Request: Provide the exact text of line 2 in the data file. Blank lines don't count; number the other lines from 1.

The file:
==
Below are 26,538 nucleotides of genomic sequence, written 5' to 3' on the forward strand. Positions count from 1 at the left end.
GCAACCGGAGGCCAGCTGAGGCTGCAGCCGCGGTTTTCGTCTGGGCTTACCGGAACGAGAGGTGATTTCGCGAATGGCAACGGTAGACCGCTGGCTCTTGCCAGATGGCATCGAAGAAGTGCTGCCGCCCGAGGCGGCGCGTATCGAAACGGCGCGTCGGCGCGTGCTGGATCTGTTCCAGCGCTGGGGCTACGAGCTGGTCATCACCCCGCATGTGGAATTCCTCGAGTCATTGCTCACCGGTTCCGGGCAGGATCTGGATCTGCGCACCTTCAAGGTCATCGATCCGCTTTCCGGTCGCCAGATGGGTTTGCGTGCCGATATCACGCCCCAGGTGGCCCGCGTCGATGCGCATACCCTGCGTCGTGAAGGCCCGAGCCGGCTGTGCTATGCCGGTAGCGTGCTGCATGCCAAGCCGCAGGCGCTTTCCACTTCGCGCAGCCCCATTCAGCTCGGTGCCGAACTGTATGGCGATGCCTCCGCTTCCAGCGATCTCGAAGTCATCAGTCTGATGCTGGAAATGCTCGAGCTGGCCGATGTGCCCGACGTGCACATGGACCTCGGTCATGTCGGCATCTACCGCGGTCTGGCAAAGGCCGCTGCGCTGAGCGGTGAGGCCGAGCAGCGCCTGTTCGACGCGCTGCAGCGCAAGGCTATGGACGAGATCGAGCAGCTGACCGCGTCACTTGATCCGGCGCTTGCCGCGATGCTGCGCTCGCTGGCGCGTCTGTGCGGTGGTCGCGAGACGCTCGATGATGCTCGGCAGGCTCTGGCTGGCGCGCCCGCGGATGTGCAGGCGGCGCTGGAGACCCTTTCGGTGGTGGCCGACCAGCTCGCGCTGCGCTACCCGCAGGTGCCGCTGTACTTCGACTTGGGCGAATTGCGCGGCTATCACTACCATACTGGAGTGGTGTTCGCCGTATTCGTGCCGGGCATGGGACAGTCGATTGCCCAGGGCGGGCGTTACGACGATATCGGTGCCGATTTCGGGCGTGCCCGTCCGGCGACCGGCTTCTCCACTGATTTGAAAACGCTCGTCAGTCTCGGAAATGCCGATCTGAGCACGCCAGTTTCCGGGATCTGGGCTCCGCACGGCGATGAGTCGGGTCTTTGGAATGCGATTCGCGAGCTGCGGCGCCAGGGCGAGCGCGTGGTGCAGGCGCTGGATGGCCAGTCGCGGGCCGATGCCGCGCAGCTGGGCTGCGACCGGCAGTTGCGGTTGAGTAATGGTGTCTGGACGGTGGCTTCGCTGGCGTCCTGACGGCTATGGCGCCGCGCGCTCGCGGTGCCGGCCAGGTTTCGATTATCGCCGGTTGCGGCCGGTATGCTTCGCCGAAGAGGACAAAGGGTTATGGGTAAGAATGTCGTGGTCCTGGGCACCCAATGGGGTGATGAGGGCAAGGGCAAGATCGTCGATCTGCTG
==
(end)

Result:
GCAACCGGAGGCCAGCTGAGGCTGCAGCCGCGGTTTTCGTCTGGGCTTACCGGAACGAGAGGTGATTTCGCGAATGGCAACGGTAGACCGCTGGCTCTTGCCAGATGGCATCGAAGAAGTGCTGCCGCCCGAGGCGGCGCGTATCGAAACGGCGCGTCGGCGCGTGCTGGATCTGTTCCAGCGCTGGGGCTACGAGCTGGTCATCACCCCGCATGTGGAATTCCTCGAGTCATTGCTCACCGGTTCCGGGCAGGATCTGGATCTGCGCACCTTCAAGGTCATCGATCCGCTTTCCGGTCGCCAGATGGGTTTGCGTGCCGATATCACGCCCCAGGTGGCCCGCGTCGATGCGCATACCCTGCGTCGTGAAGGCCCGAGCCGGCTGTGCTATGCCGGTAGCGTGCTGCATGCCAAGCCGCAGGCGCTTTCCACTTCGCGCAGCCCCATTCAGCTCGGTGCCGAACTGTATGGCGATGCCTCCGCTTCCAGCGATCTCGAAGTCATCAGTCTGATGCTGGAAATGCTCGAGCTGGCCGATGTGCCCGACGTGCACATGGACCTCGGTCATGTCGGCATCTACCGCGGTCTGGCAAAGGCCGCTGCGCTGAGCGGTGAGGCCGAGCAGCGCCTGTTCGACGCGCTGCAGCGCAAGGCTATGGACGAGATCGAGCAGCTGACCGCGTCACTTGATCCGGCGCTTGCCGCGATGCTGCGCTCGCTGGCGCGTCTGTGCGGTGGTCGCGAGACGCTCGATGATGCTCGGCAGGCTCTGGCTGGCGCGCCCGCGGATGTGCAGGCGGCGCTGGAGACCCTTTCGGTGGTGGCCGACCAGCTCGCGCTGCGCTACCCGCAGGTGCCGCTGTACTTCGACTTGGGCGAATTGCGCGGCTATCACTACCATACTGGAGTGGTGTTCGCCGTATTCGTGCCGGGCATGGGACAGTCGATTGCCCAGGGCGGGCGTTACGACGATATCGGTGCCGATTTCGGGCGTGCCCGTCCGGCGACCGGCTTCTCCACTGATTTGAAAACGCTCGTCAGTCTCGGAAATGCCGATCTGAGCACGCCAGTTTCCGGGATCTGGGCTCCGCACGGCGATGAGTCGGGTCTTTGGAATGCGATTCGCGAGCTGCGGCGCCAGGGCGAGCGCGTGGTGCAGGCGCTGGATGGCCAGTCGCGGGCCGATGCCGCGCAGCTGGGCTGCGACCGGCAGTTGCGGTTGAGTAATGGTGTCTGGACGGTGGCTTCGCTGGCGTCCTGACGGCTATGGCGCCGCGCGCTCGCGGTGCCGGCCAGGTTTCGATTATCGCCGGTTGCGGCCGGTATGCTTCGCCGAAGAGGACAAAGGGTTATGGGTAAGAATGTCGTGGTCCTGGGCACCCAATGGGGTGATGAGGGCAAGGGCAAGATCGTCGATCTGCTG